> Loyola Marymount University > The Buzz: University News > Boot Barn Founder Discovers Right Fit as Entrepreneur
 

 

Tool Box

 

Print  print

RSS Feed  RSS feed

Email  email  

Bookmark and Share  share

Boot Barn Founder Discovers Right Fit as Entrepreneur


After graduating Loyola University and serving in the Army Reserves, Ken Meany ’64 went to work for the Standard Oil Company in downtown Los Angeles. But he felt like something was missing.

“It was a nice enough company, but a future career with them wasn’t appealing unless I became a petroleum engineer,” said Meany, a psychology major. “I was young, didn’t have a family and had the time to invest in doing something like owning my own business.”

Meany left his corporate job and went into the shoe business with a friend from Loyola University. In 1973, he opened his own store, Shoe Town. Five years later, he opened a junior shoe store, Boot Barn, which specialized in work boots and Western boots. The 1980 movie “Urban Cowboy” gave a big boost to the popularity of Western boots, and Boot Barn became Meany’s primary focus.

“The best part of being an entrepreneur is being your own boss. Sure, that creates a lot more work but the benefits are far greater,” Meany said. “You’re betting on yourself 100 percent, but you definitely get back what you put in.”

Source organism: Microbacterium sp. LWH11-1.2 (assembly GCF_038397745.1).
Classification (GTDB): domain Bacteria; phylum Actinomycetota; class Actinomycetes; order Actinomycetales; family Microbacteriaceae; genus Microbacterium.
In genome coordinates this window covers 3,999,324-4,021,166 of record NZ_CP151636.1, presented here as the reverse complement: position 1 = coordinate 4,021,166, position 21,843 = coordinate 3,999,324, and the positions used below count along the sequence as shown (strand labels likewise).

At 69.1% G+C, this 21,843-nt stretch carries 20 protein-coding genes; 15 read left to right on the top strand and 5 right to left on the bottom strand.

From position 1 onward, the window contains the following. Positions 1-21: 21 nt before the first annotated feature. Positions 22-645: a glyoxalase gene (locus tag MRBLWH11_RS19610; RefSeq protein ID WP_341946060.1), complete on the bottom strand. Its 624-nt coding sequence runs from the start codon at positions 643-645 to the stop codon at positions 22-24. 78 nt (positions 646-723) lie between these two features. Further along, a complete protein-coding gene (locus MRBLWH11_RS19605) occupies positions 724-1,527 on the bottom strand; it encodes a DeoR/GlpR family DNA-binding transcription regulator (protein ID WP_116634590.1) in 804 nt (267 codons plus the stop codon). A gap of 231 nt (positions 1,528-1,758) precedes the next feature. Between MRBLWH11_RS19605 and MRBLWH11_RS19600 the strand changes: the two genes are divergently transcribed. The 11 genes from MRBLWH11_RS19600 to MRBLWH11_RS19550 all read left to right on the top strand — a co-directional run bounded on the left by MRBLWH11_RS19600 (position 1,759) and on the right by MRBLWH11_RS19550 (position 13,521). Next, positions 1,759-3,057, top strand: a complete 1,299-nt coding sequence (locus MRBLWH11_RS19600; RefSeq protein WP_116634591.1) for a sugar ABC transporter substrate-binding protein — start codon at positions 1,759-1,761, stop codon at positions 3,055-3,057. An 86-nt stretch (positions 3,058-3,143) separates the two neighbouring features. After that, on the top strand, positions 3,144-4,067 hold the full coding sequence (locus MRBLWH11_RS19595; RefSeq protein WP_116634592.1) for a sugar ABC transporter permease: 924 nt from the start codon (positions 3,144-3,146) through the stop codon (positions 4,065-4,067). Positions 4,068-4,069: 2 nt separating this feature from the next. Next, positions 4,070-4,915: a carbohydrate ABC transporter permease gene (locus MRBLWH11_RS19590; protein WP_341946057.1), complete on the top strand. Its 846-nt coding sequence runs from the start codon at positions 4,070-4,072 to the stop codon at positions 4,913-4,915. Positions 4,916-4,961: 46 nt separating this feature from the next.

A disciplined work ethic and practical business practices helped  Meany grow that store into 36 by 2007, when he retired. Today, there are more than 80 Boot Barns in six U.S. states and the chain shows continued strong growth.

“The biggest mistake I see young entrepreneurs make is spending too much of their profits too soon. They become forever [stuck] at one operation,” Meany said. “You have to put some money back into the business so it can grow, or use it for a rainy day.”

This entrepreneurial spirit and leadership led to Meany’s induction into the College of Business Administration’s  Alumni Entrepreneurship Wall of Honor at a ceremony April 12. The Wall of Honor recognizes LMU graduates who have achieved success and to provide current students with inspiring, motivational role models. Matthew Graczyk ’81 and Martha Diaz Aszkenazy ’81 were also honored.

“I’m honored and thrilled to be recognized by the university. I made a lot of good friends at Loyola and through being a member of the [Alpha Delta Gamma] fraternity. It was a great source of my personal development,” Meany said.

For more information about CBA’s Alumni Entrepreneurship Wall of Honor and past recipients, please click here.

Posted April 13, 2010